Sheep mortality hit its highest level for five years and possibly since records began in 2011, according to data from the National Fallen Stock Company (NFSCo).
Unseasonably cold and wet weather meant adult sheep mortality rate during the 2018 season hit a five-year peak, 10% higher than the annual average at 150,000 head.
Losses of lambs were 30% up on the UK average at 250,000 head – excluding animals recorded on a volume basis.
These animals, collected on a weight or volume basis increased by 10% more than the UK average over the past seven years.
Since 2011, 69% of all lamb losses occurred between March and May, with 35% of animal mortality coming in April alone.
NFSCo, the not-for-profit community interest company responsible for the co-ordination of fallen stock collection and disposal in the UK added, that despite shortcomings in the accuracy of sheep mortality data, it was still the most reliable indicator available for animal losses.
“The data from this year show the 2018 lambing season was certainly the worst season since 2013, and probably ever, even factoring in a large allowance for the shortcomings of the data,” according to NFSCo chairman, Michael Seals.
“Lambing time was an extremely challenging time for sheep farmers and for the 100 or so collectors who NFSCo works with, and who worked hard to maintain their excellent service levels during some of the worst weather the UK has seen in years.”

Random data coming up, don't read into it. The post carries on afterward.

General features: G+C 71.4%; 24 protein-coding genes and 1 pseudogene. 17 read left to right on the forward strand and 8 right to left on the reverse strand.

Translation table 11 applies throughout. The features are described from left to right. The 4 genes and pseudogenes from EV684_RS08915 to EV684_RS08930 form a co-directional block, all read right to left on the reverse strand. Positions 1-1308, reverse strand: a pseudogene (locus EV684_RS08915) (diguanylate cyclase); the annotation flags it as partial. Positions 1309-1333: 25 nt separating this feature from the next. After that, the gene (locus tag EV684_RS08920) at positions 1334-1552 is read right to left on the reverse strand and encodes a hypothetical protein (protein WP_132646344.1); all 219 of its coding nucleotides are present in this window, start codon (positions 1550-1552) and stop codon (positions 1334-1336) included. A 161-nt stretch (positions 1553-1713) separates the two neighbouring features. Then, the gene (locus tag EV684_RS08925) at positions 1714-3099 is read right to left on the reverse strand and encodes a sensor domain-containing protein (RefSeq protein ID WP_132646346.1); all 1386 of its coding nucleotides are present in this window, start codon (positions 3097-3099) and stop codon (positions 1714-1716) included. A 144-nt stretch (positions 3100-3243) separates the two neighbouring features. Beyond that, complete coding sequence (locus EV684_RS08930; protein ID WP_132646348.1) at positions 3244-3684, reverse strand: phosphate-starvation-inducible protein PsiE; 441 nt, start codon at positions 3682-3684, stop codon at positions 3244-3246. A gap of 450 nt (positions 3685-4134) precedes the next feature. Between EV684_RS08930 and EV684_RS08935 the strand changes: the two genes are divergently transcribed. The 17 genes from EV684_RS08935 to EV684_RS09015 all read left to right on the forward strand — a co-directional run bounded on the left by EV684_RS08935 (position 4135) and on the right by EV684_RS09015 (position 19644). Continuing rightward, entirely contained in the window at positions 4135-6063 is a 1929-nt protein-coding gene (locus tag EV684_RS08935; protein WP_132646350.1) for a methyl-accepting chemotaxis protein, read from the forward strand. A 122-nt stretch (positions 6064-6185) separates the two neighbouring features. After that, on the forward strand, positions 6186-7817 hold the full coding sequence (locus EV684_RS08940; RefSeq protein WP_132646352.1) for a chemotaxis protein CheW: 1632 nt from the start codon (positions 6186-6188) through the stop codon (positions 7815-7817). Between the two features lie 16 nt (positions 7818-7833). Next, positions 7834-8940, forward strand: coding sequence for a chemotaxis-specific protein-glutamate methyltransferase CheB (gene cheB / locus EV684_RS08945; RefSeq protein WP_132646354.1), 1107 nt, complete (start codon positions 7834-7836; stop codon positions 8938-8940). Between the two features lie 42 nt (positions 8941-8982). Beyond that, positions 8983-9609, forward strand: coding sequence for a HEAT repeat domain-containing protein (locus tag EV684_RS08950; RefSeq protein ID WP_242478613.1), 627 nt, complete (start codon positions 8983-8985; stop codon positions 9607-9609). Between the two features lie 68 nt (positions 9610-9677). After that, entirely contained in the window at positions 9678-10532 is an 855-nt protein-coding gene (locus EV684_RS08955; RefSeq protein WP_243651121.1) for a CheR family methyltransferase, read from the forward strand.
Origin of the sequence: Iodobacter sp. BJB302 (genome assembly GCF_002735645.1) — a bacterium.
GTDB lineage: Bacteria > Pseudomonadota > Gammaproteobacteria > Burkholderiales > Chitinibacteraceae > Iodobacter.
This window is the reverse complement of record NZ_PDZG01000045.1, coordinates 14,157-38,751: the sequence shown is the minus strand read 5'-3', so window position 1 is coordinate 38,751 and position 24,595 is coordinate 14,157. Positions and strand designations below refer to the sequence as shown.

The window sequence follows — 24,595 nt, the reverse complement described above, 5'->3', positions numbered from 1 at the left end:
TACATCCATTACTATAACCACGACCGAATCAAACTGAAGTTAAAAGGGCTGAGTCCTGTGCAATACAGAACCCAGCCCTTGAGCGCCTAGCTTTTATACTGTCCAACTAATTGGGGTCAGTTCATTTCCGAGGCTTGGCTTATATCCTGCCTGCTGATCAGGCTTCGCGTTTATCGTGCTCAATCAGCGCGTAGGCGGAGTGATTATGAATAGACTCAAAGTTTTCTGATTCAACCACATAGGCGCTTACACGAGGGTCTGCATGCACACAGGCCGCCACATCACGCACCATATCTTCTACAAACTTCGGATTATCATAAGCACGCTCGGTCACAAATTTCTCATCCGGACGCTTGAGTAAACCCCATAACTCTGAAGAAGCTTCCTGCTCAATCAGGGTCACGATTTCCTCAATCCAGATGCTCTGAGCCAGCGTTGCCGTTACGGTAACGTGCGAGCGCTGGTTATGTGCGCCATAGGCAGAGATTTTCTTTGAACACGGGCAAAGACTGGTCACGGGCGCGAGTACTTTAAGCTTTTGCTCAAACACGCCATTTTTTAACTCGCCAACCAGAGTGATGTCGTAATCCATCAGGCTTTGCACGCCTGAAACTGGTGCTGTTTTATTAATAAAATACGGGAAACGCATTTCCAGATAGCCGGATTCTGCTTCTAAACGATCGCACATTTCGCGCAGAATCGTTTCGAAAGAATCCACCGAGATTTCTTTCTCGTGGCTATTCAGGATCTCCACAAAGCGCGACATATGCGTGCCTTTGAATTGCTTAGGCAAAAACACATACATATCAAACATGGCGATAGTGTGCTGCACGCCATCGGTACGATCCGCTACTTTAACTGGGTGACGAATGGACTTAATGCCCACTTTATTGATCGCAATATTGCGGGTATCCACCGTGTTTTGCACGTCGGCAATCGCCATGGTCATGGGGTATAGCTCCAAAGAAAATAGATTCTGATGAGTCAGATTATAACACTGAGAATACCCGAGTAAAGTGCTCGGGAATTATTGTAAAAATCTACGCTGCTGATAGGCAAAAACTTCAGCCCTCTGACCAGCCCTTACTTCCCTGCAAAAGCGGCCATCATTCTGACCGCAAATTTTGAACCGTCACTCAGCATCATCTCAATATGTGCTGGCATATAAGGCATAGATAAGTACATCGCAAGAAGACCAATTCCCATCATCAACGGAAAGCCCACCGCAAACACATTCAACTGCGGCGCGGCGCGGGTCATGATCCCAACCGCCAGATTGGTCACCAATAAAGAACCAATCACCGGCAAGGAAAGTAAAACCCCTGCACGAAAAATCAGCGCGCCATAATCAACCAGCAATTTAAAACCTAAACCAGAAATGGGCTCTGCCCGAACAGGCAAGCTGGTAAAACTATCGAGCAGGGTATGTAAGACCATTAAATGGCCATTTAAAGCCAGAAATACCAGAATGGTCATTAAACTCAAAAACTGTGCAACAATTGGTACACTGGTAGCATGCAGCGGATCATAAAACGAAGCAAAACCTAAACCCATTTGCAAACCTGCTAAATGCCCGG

This spring’s adverse weather kicked in on 23 February when the “Beast from the East” rendered many areas of the country inaccessible due to strong winds and snow drifts.
Cold and rainy weather continued throughout what became the wettest recorded March for a decade.
Deserved respite for sheep farmers
“The beautiful weather we are experiencing now make it easy to forget the atrocious conditions experienced across the country during lambing time and this is a deserved respite for our sheep farmers,” said National Sheep Association chief executive Phil Stocker.
Mr Stocker commended the work of NFSCo and its contractors in the face of the alarming losses and significantly higher costs placed on our sheep farming businesses.
“If it wasn’t for the current strong finished lamb prices, sheep farmers would be desperate and there will be many individuals that have not benefited directly and are not out of the woods yet,” added Mr Stocker.